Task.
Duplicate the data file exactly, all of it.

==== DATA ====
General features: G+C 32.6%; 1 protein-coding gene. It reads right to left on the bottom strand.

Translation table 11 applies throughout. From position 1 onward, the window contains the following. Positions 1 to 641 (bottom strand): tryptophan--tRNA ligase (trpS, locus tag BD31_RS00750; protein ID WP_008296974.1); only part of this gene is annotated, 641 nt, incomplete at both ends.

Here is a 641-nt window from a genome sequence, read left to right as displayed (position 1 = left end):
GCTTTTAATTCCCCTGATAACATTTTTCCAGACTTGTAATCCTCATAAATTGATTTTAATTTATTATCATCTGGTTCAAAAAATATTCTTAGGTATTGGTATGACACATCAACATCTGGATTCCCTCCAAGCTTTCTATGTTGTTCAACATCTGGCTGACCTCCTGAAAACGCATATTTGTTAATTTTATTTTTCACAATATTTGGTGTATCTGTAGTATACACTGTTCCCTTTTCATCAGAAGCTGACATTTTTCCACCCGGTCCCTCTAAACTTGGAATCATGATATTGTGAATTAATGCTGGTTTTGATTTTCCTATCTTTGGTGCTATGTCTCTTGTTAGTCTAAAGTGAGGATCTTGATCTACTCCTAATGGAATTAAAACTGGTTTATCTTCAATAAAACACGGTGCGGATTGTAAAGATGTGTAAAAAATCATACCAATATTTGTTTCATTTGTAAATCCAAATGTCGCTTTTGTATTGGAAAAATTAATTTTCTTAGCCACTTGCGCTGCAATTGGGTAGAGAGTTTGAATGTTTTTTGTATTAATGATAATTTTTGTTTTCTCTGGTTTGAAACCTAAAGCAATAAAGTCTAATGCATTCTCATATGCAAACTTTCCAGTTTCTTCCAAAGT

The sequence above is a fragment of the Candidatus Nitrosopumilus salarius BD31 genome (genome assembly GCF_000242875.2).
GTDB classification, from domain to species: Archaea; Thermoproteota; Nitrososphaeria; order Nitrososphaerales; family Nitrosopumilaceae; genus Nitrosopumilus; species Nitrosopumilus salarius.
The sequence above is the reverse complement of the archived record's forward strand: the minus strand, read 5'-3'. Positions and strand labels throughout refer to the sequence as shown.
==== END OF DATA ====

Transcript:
General features: G+C 32.6%; 1 protein-coding gene. It reads right to left on the bottom strand.

Translation table 11 applies throughout. From position 1 onward, the window contains the following. Positions 1 to 641 (bottom strand): tryptophan--tRNA ligase (trpS, locus tag BD31_RS00750; protein ID WP_008296974.1); only part of this gene is annotated, 641 nt, incomplete at both ends.

Here is a 641-nt window from a genome sequence, read left to right as displayed (position 1 = left end):
GCTTTTAATTCCCCTGATAACATTTTTCCAGACTTGTAATCCTCATAAATTGATTTTAATTTATTATCATCTGGTTCAAAAAATATTCTTAGGTATTGGTATGACACATCAACATCTGGATTCCCTCCAAGCTTTCTATGTTGTTCAACATCTGGCTGACCTCCTGAAAACGCATATTTGTTAATTTTATTTTTCACAATATTTGGTGTATCTGTAGTATACACTGTTCCCTTTTCATCAGAAGCTGACATTTTTCCACCCGGTCCCTCTAAACTTGGAATCATGATATTGTGAATTAATGCTGGTTTTGATTTTCCTATCTTTGGTGCTATGTCTCTTGTTAGTCTAAAGTGAGGATCTTGATCTACTCCTAATGGAATTAAAACTGGTTTATCTTCAATAAAACACGGTGCGGATTGTAAAGATGTGTAAAAAATCATACCAATATTTGTTTCATTTGTAAATCCAAATGTCGCTTTTGTATTGGAAAAATTAATTTTCTTAGCCACTTGCGCTGCAATTGGGTAGAGAGTTTGAATGTTTTTTGTATTAATGATAATTTTTGTTTTCTCTGGTTTGAAACCTAAAGCAATAAAGTCTAATGCATTCTCATATGCAAACTTTCCAGTTTCTTCCAAAGT

The sequence above is a fragment of the Candidatus Nitrosopumilus salarius BD31 genome (genome assembly GCF_000242875.2).
GTDB classification, from domain to species: Archaea; Thermoproteota; Nitrososphaeria; order Nitrososphaerales; family Nitrosopumilaceae; genus Nitrosopumilus; species Nitrosopumilus salarius.
The sequence above is the reverse complement of the archived record's forward strand: the minus strand, read 5'-3'. Positions and strand labels throughout refer to the sequence as shown.